A sampling of comments from public officials to the idea of metropolitan equity:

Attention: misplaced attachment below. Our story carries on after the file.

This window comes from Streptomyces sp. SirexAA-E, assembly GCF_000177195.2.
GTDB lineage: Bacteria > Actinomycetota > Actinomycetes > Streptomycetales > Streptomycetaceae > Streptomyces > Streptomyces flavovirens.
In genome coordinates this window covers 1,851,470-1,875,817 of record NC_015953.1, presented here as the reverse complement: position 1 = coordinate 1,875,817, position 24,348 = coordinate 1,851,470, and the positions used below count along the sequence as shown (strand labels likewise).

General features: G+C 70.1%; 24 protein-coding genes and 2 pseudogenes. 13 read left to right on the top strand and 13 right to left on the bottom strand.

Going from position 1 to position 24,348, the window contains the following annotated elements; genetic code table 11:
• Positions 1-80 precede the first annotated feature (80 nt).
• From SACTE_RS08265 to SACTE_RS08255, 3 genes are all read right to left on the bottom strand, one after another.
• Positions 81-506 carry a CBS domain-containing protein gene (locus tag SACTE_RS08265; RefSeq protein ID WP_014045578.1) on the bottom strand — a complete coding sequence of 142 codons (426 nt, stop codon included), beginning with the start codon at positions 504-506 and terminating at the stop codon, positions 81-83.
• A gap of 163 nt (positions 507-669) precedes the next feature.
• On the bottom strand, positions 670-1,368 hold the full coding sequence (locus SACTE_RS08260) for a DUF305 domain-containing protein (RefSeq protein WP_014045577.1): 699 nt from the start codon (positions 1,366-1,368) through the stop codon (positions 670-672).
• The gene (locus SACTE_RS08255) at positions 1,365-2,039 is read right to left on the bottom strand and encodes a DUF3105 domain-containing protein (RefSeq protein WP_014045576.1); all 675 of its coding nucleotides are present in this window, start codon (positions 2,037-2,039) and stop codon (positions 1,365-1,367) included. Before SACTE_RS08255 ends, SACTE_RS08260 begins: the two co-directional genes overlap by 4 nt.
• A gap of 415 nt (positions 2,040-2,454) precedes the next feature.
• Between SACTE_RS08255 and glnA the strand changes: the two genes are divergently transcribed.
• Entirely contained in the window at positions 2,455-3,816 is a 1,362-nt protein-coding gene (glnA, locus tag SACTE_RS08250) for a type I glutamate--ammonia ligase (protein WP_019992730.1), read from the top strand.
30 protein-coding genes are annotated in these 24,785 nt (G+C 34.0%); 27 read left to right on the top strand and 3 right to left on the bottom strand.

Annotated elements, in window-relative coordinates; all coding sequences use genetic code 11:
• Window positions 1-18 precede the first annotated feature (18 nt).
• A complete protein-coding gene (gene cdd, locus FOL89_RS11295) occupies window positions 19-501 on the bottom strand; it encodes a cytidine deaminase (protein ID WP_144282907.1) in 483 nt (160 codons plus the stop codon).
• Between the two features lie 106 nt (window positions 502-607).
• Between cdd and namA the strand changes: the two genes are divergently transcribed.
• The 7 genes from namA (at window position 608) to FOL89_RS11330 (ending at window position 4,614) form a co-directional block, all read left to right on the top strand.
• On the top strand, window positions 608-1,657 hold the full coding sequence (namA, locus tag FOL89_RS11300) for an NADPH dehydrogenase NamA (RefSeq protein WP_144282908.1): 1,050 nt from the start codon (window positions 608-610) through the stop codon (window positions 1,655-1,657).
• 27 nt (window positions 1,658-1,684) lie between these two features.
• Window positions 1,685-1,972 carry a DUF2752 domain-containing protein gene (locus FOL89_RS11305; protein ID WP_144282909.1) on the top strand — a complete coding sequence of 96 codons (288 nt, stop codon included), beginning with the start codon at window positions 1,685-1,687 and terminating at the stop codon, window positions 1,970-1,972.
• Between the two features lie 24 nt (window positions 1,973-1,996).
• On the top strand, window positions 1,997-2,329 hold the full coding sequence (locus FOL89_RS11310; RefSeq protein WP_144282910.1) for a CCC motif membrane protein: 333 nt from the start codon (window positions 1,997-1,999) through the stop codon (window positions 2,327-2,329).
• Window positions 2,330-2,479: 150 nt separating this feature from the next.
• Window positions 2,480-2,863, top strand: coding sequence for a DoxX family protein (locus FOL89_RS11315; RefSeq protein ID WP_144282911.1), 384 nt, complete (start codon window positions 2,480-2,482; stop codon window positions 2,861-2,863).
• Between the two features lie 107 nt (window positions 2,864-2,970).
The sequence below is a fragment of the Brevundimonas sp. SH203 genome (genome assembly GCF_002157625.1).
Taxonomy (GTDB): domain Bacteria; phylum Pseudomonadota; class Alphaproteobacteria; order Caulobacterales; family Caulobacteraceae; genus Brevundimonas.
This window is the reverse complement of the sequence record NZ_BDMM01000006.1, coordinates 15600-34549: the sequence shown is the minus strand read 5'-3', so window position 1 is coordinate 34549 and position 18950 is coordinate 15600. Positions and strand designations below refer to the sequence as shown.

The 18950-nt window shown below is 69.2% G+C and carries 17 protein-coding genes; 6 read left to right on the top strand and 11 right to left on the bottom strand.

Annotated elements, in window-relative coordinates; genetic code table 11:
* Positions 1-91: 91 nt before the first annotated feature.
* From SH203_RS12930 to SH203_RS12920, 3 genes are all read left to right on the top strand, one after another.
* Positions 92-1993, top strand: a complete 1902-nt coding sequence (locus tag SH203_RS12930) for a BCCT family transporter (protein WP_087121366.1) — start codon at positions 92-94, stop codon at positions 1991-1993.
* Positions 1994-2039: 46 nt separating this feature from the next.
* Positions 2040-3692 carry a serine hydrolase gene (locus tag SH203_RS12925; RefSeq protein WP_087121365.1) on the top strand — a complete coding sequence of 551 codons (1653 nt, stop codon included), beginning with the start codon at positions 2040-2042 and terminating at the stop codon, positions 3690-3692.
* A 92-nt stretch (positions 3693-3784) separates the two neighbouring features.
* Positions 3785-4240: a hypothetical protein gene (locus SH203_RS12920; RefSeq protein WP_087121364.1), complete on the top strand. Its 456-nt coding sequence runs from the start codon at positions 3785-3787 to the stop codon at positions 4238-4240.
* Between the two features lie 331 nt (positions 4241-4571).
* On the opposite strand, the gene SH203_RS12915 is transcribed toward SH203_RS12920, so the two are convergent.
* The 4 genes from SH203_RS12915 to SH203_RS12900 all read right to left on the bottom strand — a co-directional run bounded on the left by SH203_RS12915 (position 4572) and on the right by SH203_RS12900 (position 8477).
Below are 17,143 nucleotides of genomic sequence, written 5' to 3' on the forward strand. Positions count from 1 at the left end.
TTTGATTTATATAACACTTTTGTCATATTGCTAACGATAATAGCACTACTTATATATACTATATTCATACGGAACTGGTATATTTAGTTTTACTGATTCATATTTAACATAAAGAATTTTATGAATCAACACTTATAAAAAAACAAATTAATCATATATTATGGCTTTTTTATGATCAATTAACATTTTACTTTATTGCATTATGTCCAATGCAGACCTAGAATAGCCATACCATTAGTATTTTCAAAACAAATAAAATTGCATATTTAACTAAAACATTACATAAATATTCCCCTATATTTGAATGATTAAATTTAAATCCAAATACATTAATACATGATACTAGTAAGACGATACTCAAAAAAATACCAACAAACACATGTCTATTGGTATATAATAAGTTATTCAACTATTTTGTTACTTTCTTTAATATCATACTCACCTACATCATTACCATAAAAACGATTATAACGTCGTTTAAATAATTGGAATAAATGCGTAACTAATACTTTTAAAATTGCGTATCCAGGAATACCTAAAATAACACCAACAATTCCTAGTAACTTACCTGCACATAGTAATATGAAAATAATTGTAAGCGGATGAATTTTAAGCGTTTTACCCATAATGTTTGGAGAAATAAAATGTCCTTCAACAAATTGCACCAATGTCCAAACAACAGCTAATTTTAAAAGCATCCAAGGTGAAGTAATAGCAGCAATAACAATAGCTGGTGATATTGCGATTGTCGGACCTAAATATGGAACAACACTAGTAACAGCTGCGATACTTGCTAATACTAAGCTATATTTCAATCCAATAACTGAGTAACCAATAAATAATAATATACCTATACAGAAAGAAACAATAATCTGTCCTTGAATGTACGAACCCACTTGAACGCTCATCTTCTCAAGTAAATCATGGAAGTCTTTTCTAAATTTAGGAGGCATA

Harold Davis, Yurchyk and Davis certified public accountants, Canfield: "A leader needs to emerge from all the talk. I hope someone will step up."Dan Mamula, Struthers mayor: "Struthers was the thriving suburb in the 1950s and '60s. Today's suburbs face similar changes. Metro equity can't be denied as a way to prevent more deterioration and foster comebacks. It can be accomplished without anybody losing political power."William Binning, governor's local representative and Youngstown State University political science professor: "You can't ask politicians to sell the idea to the community until the community demonstrates that it understands the problem. Education is needed on issues of sprawl and inequity."Ron White, D-4th, Warren councilman: "The idea must be sold to the community before moving ahead."Tim Ryan of Niles, D-32nd, state senator: "Attitudes need to change. The potential for this is great. Let's be progressive."James Hall, superintendent, South Range schools: "Politicians need to spend more time talking together. This process works."Ed Reese, Mahoning County commissioner: "Redistributing the recent half-cent sales tax is a start. It's the first stop toward what we hope is many more."